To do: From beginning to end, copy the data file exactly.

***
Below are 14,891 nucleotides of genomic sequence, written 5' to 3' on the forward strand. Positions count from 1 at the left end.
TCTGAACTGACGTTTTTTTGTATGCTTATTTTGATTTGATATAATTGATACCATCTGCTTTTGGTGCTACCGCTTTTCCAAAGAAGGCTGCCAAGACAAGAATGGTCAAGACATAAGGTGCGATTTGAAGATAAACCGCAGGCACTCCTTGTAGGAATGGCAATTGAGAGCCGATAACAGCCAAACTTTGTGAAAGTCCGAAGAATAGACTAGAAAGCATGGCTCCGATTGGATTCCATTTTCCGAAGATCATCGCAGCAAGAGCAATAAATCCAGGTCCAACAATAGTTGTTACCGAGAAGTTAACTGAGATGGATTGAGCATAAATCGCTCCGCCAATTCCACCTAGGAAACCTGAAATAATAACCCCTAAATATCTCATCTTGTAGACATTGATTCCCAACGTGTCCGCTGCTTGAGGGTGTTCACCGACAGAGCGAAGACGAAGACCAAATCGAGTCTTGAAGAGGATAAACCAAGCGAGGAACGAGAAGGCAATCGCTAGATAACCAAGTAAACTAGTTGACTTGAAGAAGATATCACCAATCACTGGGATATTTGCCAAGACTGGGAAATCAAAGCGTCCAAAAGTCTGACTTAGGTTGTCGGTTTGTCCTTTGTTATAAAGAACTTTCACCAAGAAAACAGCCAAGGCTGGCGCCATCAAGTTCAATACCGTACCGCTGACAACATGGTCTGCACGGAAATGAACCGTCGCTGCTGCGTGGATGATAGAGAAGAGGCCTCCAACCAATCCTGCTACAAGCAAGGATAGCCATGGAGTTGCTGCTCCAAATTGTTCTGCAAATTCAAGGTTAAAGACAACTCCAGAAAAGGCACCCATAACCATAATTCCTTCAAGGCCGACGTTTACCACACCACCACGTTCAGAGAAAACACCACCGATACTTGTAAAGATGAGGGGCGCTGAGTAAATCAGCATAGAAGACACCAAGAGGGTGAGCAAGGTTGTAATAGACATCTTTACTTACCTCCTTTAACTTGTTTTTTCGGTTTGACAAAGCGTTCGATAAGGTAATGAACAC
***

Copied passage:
Below are 14,891 nucleotides of genomic sequence, written 5' to 3' on the forward strand. Positions count from 1 at the left end.
TCTGAACTGACGTTTTTTTGTATGCTTATTTTGATTTGATATAATTGATACCATCTGCTTTTGGTGCTACCGCTTTTCCAAAGAAGGCTGCCAAGACAAGAATGGTCAAGACATAAGGTGCGATTTGAAGATAAACCGCAGGCACTCCTTGTAGGAATGGCAATTGAGAGCCGATAACAGCCAAACTTTGTGAAAGTCCGAAGAATAGACTAGAAAGCATGGCTCCGATTGGATTCCATTTTCCGAAGATCATCGCAGCAAGAGCAATAAATCCAGGTCCAACAATAGTTGTTACCGAGAAGTTAACTGAGATGGATTGAGCATAAATCGCTCCGCCAATTCCACCTAGGAAACCTGAAATAATAACCCCTAAATATCTCATCTTGTAGACATTGATTCCCAACGTGTCCGCTGCTTGAGGGTGTTCACCGACAGAGCGAAGACGAAGACCAAATCGAGTCTTGAAGAGGATAAACCAAGCGAGGAACGAGAAGGCAATCGCTAGATAACCAAGTAAACTAGTTGACTTGAAGAAGATATCACCAATCACTGGGATATTTGCCAAGACTGGGAAATCAAAGCGTCCAAAAGTCTGACTTAGGTTGTCGGTTTGTCCTTTGTTATAAAGAACTTTCACCAAGAAAACAGCCAAGGCTGGCGCCATCAAGTTCAATACCGTACCGCTGACAACATGGTCTGCACGGAAATGAACCGTCGCTGCTGCGTGGATGATAGAGAAGAGGCCTCCAACCAATCCTGCTACAAGCAAGGATAGCCATGGAGTTGCTGCTCCAAATTGTTCTGCAAATTCAAGGTTAAAGACAACTCCAGAAAAGGCACCCATAACCATAATTCCTTCAAGGCCGACGTTTACCACACCACCACGTTCAGAGAAAACACCACCGATACTTGTAAAGATGAGGGGCGCTGAGTAAATCAGCATAGAAGACACCAAGAGGGTGAGCAAGGTTGTAATAGACATCTTTACTTACCTCCTTTAACTTGTTTTTTCGGTTTGACAAAGCGTTCGATAAGGTAATGAACAC